Catholic Politicians, Canon 1375, and Impeding Catholic Ministry

Fr. John Hollowell

By Fr. John Hollowell

Father John Hollowell is a priest for the Archdiocese of Indianapolis.

[Photo Credit: Chris Kleponis/CNP/Bloomberg via Getty Images]

There has been much discussion in recent years regarding what the Catholic Church can do about self-identified Catholic politicians who support policies considered gravely immoral by the Church. Most of the conversation has centered around Canon 915, which states that those who are “obstinately persevering in manifest grave sin are not to be admitted to Holy Communion.” Debate in the Catholic Church has focused on whether Catholic politicians who vote in favor of expanding grave evils are guilty of manifest (public) grave sin. But it is another canon—Canon 1375—that might become more applicable for disciplining Catholic politicians. 

The argument for applying Canon 915 is most commonly applied to Catholic politicians supporting legalized abortion. In his 2002 Doctrinal Note on Some Questions Regarding the Participation of Catholics in Political Life, then-Cardinal Ratzinger argued in paragraph 4: “When political activity comes up against moral principles that do not admit of exception, compromise or derogation, the Catholic commitment becomes more evident and laden with responsibility. In the face of fundamental and inalienable ethical demands, Christians must recognize that what is at stake is the essence of the moral law, which concerns the integral good of the human person. This is the case with laws concerning abortion.”

Yet in spite of this view, Catholic politicians have regularly turned to the rationale first employed by then-Presidential Candidate John F. Kennedy, who would go on to become the first Catholic to be elected president. On September 12th, 1960, in a speech to “The Greater Houston Ministerial Association,” Kennedy famously assured a skeptical nation: “Whatever issue may come before me as president—on birth control, divorce, censorship, gambling or any other subject—I will make my decision in accordance…with what my conscience tells me to be the national interest, and without regard to outside religious pressures or dictates. And no power or threat of punishment could cause me to decide otherwise.”

Unfortunately for President Kennedy and all other Catholic politicians that have come after him, Pope Leo XIII anticipated his opinion 75 years prior when he definitively taught in his encyclical Immortale Dei: “It is unlawful to follow one line of conduct in private life and another in public, respecting privately the authority of the Church but publicly rejecting it, for this would amount to joining together good and evil.

Yet even given Pope Leo’s rebuff of President Kennedy and the long line of Catholic Politicians for the last 61 years that have made the same argument, President Kennedy never passed a law that impeded the Catholic Church’s ministry. That is no longer true, however, as an even more ominous development has come to pass in recent years: Catholic politicians voting for and passing laws directly impeding the ministry of the Catholic Church. And that is where Canon 1375 comes in. Canon 1375 states: “Those who impede the freedom of ecclesial ministry…can be punished with a just penalty.”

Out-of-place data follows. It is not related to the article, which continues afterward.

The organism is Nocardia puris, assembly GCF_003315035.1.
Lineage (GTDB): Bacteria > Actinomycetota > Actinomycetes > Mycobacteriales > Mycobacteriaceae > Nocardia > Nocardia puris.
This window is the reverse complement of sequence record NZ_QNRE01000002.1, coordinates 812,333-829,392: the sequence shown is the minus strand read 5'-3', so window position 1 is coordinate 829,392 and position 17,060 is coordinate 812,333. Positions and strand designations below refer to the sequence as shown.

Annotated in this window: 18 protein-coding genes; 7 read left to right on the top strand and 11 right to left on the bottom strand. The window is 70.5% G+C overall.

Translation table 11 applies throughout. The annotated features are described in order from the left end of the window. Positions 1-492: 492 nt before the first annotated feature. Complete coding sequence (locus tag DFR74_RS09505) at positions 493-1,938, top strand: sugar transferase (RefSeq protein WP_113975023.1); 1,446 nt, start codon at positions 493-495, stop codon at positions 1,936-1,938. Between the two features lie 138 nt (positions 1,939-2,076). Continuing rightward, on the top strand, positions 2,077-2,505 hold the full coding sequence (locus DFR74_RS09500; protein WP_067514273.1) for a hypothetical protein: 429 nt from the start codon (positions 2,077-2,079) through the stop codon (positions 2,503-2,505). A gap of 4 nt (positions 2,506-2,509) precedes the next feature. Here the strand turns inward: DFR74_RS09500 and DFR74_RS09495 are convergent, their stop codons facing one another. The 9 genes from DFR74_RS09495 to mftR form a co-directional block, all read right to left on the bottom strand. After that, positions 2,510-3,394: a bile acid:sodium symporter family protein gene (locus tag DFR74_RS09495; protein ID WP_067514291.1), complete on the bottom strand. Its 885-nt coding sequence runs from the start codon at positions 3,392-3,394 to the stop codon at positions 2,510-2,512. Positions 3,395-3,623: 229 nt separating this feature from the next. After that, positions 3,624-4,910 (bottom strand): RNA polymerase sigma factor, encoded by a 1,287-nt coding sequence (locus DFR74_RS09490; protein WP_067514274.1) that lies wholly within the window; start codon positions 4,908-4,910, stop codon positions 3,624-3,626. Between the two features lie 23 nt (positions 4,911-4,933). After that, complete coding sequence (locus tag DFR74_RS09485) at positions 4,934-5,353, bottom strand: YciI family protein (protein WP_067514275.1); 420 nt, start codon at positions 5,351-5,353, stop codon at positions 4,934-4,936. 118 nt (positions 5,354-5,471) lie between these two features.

The implication of Canon 1375 is that it is a grave offense for a Catholic politician to vote for or pass any law that in any way interferes with the Catholic Church’s freedom to minister.

Canon 1375 also applies at the state and local level. Any bishop who feels that ecclesial ministry has been impeded by a state law that was voted on by any Catholic politician or signed into law by a Catholic governor (assuming the failure of prior attempts to warn the politician, either in writing or via a face-to-face meeting), could apply a just penalty to that Catholic politician, or politicians, including excommunication. It is important to emphasize that excommunication is considered a medicinal and pastoral remedy for the good of the offending person; excommunication has as its express goal the reconciliation of the politician back into the Catholic Church.

The Equality Act would fall into the category of “impeding the freedom of ecclesial ministry” in many ways. In the crosshairs of the Equality Act would be Catholic hospitals, Catholic nurses and doctors, Catholic schools, Catholic adoption agencies, and many Catholic ministry non-profits. Further, the Equality Act specifically forbids entities from appealing to the Religious Freedom Restoration Act signed in 1993 by then-President Bill Clinton. Anne Hendershott has done a great service by detailing all the implications of the Equality Act here.

There has never been a piece of legislation in the United States that seeks to limit and punish the ministries of the Catholic Church more clearly than the Equality Act, yet eighty Catholic U.S. Representatives have already voted in favor of the Equality Act. The Equality Act currently sits in the Senate, but 13 Catholic Senators have voiced their willingness to vote in favor, and a Catholic President has also signaled his support if the legislation makes it to his desk. 

It is, and always has been, a serious ecclesial crime for a Catholic politician to vote in favor of any law that impedes the Catholic Church’s ministry. Canon 1375 is another arrow in the quiver of bishops seeking to protect the Catholic Church’s many ongoing ministries.